The "seam" is a term generally used to describe the area along the hash marks -- not straight up the middle of the field, nor on the sideline, but in between. It is the area where tight ends and slot receivers make their living, where hard-hitting safeties get fined, and where the Packers make huge chunks of yardage.
Jennings has tremendous quickness, outstanding hands, and a fearless approach to the game. The seam is a timing-and-rhythm pass that utilizes all of these attributes. His rapport with Rodgers makes him especially dangerous.
On this first-and-10 play, Jennings motioned from right to left, making him the inside receiver in a trips formation. When Jennings is in that position, the defense must be alert for the seam.
The beauty of the seam route is that it attacks the area between those defenders. Polamalu, Clark and Farrior were collectively responsible for shrinking the seam area, tightening the passing window for Rodgers, and making it unpleasant for Jennings to catch the ball.
Farrior "re-routed" Jennings slightly, giving him a shove to the outside. Clark understood his responsibility in the defense. Because Ike Taylor was locked in one-on-one coveage on the single receiver side with tight end Andrew Quarless, Clark could cheat to the trips side. He read Rodgers and drifted in that direction. Polamalu then delivered a big hit.
The three players collectively did a good job. The passing window was small and the collision after the catch was big, but the pass was thrown too hard and in too perfect a location.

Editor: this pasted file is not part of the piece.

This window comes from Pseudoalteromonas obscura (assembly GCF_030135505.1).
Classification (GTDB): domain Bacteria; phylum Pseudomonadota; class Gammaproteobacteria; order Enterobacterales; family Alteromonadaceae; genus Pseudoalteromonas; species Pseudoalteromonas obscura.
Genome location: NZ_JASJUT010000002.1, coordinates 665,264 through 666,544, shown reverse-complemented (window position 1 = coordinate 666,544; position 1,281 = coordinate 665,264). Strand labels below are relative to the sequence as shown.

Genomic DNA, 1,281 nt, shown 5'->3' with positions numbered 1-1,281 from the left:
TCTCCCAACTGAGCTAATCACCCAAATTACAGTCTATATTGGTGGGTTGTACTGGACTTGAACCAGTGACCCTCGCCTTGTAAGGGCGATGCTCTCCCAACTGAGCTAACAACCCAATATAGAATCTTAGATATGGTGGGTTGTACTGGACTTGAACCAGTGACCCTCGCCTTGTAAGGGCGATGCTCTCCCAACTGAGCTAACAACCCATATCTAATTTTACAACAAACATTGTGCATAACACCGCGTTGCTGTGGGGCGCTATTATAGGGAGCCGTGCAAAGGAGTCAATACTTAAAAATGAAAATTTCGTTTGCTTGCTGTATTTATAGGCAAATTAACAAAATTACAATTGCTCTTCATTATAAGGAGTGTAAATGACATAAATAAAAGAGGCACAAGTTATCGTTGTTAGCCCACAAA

Green Bay again aligned Jennings on the inside of trips. This time, the Steelers played man-to-man coverage, with two deep safeties over the top. Taylor was matched on Jennings.
Taylor couldn't have played Jennings' seam any better. He undercut the route, staying in a trail position on Jennings' back hip, and turned at the correct moment to locate the throw (he even got a fingertip on the ball).
With Taylor guarding Jennings so closely, the throw needed air -- but not too much air, with the safeties lurking deep.
The fact that Rodgers was able to put enough loft on the throw to get it over Taylor, while simultaneously putting enough velocity on it that the safeties couldn't make a play and Taylor's finger didn't break up the pass, is a feat of quarterbacking brilliance -- the kind that's tough to deliver any time, let alone at a critical moment in the Super Bowl.
Jennings caught the ball comfortably, in stride, with a few steps to spare before Polamalu delivered an upending hit.